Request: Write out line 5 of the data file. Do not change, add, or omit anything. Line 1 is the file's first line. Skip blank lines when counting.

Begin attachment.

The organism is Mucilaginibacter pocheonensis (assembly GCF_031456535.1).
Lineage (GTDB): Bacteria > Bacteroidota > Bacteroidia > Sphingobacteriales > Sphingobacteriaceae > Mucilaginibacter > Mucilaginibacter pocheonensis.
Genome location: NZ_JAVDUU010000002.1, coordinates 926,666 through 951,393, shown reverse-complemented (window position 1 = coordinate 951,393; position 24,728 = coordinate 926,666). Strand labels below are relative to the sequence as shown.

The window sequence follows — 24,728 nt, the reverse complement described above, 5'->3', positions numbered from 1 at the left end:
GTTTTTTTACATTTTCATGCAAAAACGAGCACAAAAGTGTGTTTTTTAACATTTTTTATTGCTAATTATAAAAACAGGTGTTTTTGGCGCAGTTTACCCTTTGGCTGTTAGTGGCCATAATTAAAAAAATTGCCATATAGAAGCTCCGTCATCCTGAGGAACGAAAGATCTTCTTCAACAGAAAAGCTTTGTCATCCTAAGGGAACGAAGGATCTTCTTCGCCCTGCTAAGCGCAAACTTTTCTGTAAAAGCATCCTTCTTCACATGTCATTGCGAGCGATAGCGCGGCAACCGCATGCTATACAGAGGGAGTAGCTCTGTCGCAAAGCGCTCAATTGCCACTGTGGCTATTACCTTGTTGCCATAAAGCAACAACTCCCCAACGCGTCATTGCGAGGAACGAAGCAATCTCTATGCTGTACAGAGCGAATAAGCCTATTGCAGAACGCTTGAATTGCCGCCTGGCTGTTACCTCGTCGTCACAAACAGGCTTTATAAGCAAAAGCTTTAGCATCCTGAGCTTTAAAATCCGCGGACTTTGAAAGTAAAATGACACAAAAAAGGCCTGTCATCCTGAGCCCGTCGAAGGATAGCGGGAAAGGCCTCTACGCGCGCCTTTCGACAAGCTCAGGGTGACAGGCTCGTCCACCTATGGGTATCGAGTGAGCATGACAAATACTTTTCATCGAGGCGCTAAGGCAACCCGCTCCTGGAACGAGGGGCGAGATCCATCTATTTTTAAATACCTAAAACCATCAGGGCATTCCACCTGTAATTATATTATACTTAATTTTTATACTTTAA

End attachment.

GTTTTTTTACATTTTCATGCAAAAACGAGCACAAAAGTGTGTTTTTTAACATTTTTTATTGCTAATTATAAAAACAGGTGTTTTTGGCGCAGTTTACCCTTTGGCTGTTAGTGGCCATAATTAAAAAAATTGCCATATAGAAGCTCCGTCATCCTGAGGAACGAAAGATCTTCTTCAACAGAAAAGCTTTGTCATCCTAAGGGAACGAAGGATCTTCTTCGCCCTGCTAAGCGCAAACTTTTCTGTAAAAGCATCCTTCTTCACATGTCATTGCGAGCGATAGCGCGGCAACCGCATGCTATACAGAGGGAGTAGCTCTGTCGCAAAGCGCTCAATTGCCACTGTGGCTATTACCTTGTTGCCATAAAGCAACAACTCCCCAACGCGTCATTGCGAGGAACGAAGCAATCTCTATGCTGTACAGAGCGAATAAGCCTATTGCAGAACGCTTGAATTGCCGCCTGGCTGTTACCTCGTCGTCACAAACAGGCTTTATAAGCAAAAGCTTTAGCATCCTGAGCTTTAAAATCCGCGGACTTTGAAAGTAAAATGACACAAAAAAGGCCTGTCATCCTGAGCCCGTCGAAGGATAGCGGGAAAGGCCTCTACGCGCGCCTTTCGACAAGCTCAGGGTGACAGGCTCGTCCACCTATGGGTATCGAGTGAGCATGACAAATACTTTTCATCGAGGCGCTAAGGCAACCCGCTCCTGGAACGAGGGGCGAGATCCATCTATTTTTAAATACCTAAAACCATCAGGGCATTCCACCTGTAATTATATTATACTTAATTTTTATACTTTAA